Post Acute Care Luncheon Recap

Local healthcare systems need high-quality post-acute care providers to avoid Medicare readmission penalties and minimize accountable care organization (ACO) costs.

Dallas-Fort Worth systems currently are creating networks and have definite ideas of what they are looking for, according to panelists at a recent Health Industry Council luncheon in Las Colinas.

Ken Adams, MD, medical director of inpatient rehabilitation at Texas Health Resources (THR), said his company discharges patients to 300 skilled nursing facilities and 500 home health agencies, representing about $1 billion in business.

Adams said THR has five key criteria for its post-acute partners: breadth of facility services; case management with medical oversight; facility healthcare providers that have a good medical understanding of their patients; good case management within the facility, and robust data exchange between the hospital and facility.

Jack Tinsley, vice president for network administration for the Baylor Quality Alliance (BQA) ACO, said it has participation and performance criteria. Participation criteria include care coordination within the facility and whether the medical director is a member of the BQA and proper licensure. Performance criteria include quality measures such as pressure sores and hospital readmission from the facility.

Tinsley, who said BQA would begin building its network in earnest in January, said he would ask facilities how they would like to be evaluated to give them a voice in the process as well.

Jackie Middleton-Tischler, vice president of innovation and transformation for Methodist Health System, said communication and consistent quality measures would be important.

“You have to make me feel good about transferring my patients there. Patient satisfaction should be high and patients should return to daily activities as good or better than they were,” she said.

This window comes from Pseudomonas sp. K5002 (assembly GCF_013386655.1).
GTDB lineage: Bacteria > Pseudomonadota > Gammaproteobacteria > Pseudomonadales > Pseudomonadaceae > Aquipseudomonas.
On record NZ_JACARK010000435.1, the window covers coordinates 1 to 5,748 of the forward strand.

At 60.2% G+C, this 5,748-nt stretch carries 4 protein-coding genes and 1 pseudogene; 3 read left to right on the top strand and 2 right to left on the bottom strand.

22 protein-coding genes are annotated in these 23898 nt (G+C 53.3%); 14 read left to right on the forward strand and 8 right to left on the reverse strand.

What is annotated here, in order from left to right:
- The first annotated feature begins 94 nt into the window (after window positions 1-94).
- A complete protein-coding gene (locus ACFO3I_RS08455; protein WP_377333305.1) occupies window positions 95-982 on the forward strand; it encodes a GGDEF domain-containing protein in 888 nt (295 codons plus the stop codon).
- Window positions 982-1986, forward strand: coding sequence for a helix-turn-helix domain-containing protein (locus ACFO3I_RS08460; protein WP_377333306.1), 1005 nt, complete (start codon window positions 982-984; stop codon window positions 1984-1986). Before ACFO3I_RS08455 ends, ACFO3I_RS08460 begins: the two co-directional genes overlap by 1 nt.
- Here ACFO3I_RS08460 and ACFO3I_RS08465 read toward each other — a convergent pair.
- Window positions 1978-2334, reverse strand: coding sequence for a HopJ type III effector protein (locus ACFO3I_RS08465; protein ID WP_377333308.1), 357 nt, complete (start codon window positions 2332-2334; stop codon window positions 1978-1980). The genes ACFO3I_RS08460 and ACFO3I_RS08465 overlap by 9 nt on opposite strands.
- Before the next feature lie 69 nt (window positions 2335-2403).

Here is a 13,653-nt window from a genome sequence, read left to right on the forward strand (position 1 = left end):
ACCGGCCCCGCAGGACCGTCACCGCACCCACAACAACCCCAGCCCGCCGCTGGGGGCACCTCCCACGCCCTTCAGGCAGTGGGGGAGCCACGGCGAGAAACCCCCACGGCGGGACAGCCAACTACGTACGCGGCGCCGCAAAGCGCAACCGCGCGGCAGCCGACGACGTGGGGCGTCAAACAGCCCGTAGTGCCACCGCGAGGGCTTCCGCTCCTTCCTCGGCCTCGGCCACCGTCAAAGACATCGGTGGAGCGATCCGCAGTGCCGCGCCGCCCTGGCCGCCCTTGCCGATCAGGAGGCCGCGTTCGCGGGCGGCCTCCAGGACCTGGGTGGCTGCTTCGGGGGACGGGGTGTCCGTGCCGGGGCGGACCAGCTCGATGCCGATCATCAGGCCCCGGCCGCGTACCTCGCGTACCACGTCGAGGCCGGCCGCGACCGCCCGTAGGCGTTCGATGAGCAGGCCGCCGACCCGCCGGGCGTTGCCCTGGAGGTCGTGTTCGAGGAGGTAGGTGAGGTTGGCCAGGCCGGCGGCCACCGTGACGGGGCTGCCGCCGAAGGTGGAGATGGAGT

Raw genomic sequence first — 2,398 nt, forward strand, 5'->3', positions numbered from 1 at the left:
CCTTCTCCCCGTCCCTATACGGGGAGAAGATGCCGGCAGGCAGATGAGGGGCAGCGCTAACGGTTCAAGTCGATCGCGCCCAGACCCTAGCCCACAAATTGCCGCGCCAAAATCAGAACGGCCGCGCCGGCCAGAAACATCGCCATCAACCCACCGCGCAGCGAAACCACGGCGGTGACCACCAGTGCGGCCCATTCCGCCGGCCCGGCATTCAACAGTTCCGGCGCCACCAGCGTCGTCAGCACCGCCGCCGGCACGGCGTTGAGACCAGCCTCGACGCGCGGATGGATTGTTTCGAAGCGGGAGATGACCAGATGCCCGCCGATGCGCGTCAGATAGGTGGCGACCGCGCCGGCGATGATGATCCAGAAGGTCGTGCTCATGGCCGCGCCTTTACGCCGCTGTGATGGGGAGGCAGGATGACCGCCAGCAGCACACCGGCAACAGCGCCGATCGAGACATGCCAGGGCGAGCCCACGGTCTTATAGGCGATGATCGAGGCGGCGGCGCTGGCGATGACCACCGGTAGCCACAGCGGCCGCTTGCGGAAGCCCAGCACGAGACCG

Scott Robins, MD, chief medical officer of HCA North Texas, said there has been a problem with post-acute care facilities not communicating with providers.

“The competence of the medical director and facility are very important. For example, you have to weigh congestive heart failure (CHF) patients every day. One facility said it weighs them on admission and every 30 days. That means the patients are back (in the hospital) before they are weighed a second time,” he said.

The panelists said they are taking different approaches to attempt to cut 30-day readmission rates.

Adams said THR uses hospital-specific strategies. Some have CHF outpatient clinics that see patients the day after discharge. Others have nurse practitioners visit the patients in their homes. He said Arlington Memorial uses emergency medical personnel to make house calls when they are not on emergency calls.

Robins said HCA has a real-time alert system when patients have returned to the emergency department within 30 days of discharge. He said HCA has found that about one-third do not have to be readmitted.

Middleton-Tischler said Methodist “puts the onus on the patient to make the doctor appointment and give them a template of what to say and what to ask. We have them take ownership. We also have them do their own medication reconciliation by writing down the reason for each and how often they take it. This has made a low-cost impact on readmits.”

Tinsley said Baylor has nursing-home pilot programs under way in Garland and Irving, using nurses and case managers. The system also uses a nurse transitions program at its HealthTexas Provider Network.

Steve Jacob is editor of D Healthcare Daily and author of the new book Health Care in 2020: Where Uncertain Reform, Bad Habits, Too Few Doctors and Skyrocketing Costs Are Taking Us. He can be reached at


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